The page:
Education

Boost in Spending Comes With Audits

By David J. Hoff — January 03, 2006 1 min read
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The following offers highlights of the final legislative action during 2005. Precollegiate enrollment figures are based on fall 2004 data reported by state officials for public elementary and secondary schools. The figures for precollegiate education spending do not include federal flow-through funds, unless noted.

Gov. George E. Pataki

Republican

Senate:
27 Democrats
35 Republicans


House:
105 Democrats
44 Republicans

Enrollment:
2.8 million

New York’s year-round legislature passed a budget before the March 31 deadline for the first time in 21 years. In the process, they boosted school aid for fiscal 2006 by a higher rate than in recent years and passed laws to help ensure schools spend that money legally. But they postponed the biggest fiscal issue facing them: how to resolve a lawsuit that could require the state to increase school spending in New York City by $5.63 billion a year.

Most observers speculate that issue won’t be settled this year. With Gov. George E. Pataki not seeking re-election in 2006, it is unlikely he will back such a large budget increase this year.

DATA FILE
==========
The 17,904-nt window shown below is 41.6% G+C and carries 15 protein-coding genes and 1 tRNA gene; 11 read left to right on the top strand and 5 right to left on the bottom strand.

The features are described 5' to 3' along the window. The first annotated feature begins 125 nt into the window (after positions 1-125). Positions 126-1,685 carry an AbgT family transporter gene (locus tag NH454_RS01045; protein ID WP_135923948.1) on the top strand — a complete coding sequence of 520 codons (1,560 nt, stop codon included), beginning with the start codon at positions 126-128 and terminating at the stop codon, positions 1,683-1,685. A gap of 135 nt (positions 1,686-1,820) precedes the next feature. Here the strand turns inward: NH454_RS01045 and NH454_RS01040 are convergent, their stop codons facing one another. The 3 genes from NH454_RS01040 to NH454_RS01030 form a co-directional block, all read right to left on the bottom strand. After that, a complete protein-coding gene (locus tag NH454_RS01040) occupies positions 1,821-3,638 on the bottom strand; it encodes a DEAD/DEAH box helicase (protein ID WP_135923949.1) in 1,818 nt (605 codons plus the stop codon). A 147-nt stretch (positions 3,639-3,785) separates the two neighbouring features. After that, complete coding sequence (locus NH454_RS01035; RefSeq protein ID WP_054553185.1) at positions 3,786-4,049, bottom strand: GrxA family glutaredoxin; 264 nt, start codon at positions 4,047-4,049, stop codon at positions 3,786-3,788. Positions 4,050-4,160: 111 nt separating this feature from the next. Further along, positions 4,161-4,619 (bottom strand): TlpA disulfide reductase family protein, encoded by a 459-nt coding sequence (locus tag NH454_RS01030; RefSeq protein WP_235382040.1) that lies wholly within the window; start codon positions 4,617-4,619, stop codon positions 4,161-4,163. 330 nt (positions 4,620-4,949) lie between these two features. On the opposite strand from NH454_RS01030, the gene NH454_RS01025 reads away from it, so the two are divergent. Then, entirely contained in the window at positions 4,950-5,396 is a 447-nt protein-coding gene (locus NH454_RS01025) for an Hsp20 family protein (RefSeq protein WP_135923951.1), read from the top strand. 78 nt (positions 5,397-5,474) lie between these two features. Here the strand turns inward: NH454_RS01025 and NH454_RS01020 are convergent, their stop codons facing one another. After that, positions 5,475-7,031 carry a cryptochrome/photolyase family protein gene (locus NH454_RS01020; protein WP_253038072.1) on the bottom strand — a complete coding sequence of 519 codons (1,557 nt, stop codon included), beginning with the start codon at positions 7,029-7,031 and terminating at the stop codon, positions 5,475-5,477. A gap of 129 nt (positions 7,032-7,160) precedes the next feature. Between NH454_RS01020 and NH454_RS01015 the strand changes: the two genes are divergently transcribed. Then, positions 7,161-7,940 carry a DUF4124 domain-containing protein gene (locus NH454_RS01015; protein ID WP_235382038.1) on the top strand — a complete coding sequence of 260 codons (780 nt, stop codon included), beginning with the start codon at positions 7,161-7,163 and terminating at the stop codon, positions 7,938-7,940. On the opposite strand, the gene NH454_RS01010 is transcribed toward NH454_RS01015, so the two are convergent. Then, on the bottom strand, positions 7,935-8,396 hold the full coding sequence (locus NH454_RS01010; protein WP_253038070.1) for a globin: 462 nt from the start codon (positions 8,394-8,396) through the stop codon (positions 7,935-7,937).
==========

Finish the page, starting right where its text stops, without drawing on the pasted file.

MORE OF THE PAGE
The state is awaiting an appeals-court ruling on its argument that a trial court overstepped its authority when ordering the state to provide the city’s public schools with an extra $5.6 billion a year, phased in over four years. (“Judge Orders Billions for Schools in N.Y.C.,” Feb. 23, 2005.)

For fiscal 2006, the legislature appropriated $15.6 billion to K-12 schools statewide. The $830 million increase is a 5.6 percent increase over fiscal 2005.

In reaction to recent embezzlement scandals, mostly on Long Island, the legislature, which finished its legislative business late last month, financed the hiring of 84 new auditors to scour districts’ budgets. With the additional manpower, state Comptroller Alan G. Hevesi will audit all 700 school districts every five years.

The legislature also passed legislation requiring school board members to undergo training in financial management and taking some budget authority away from superintendents and giving it to elected board members.

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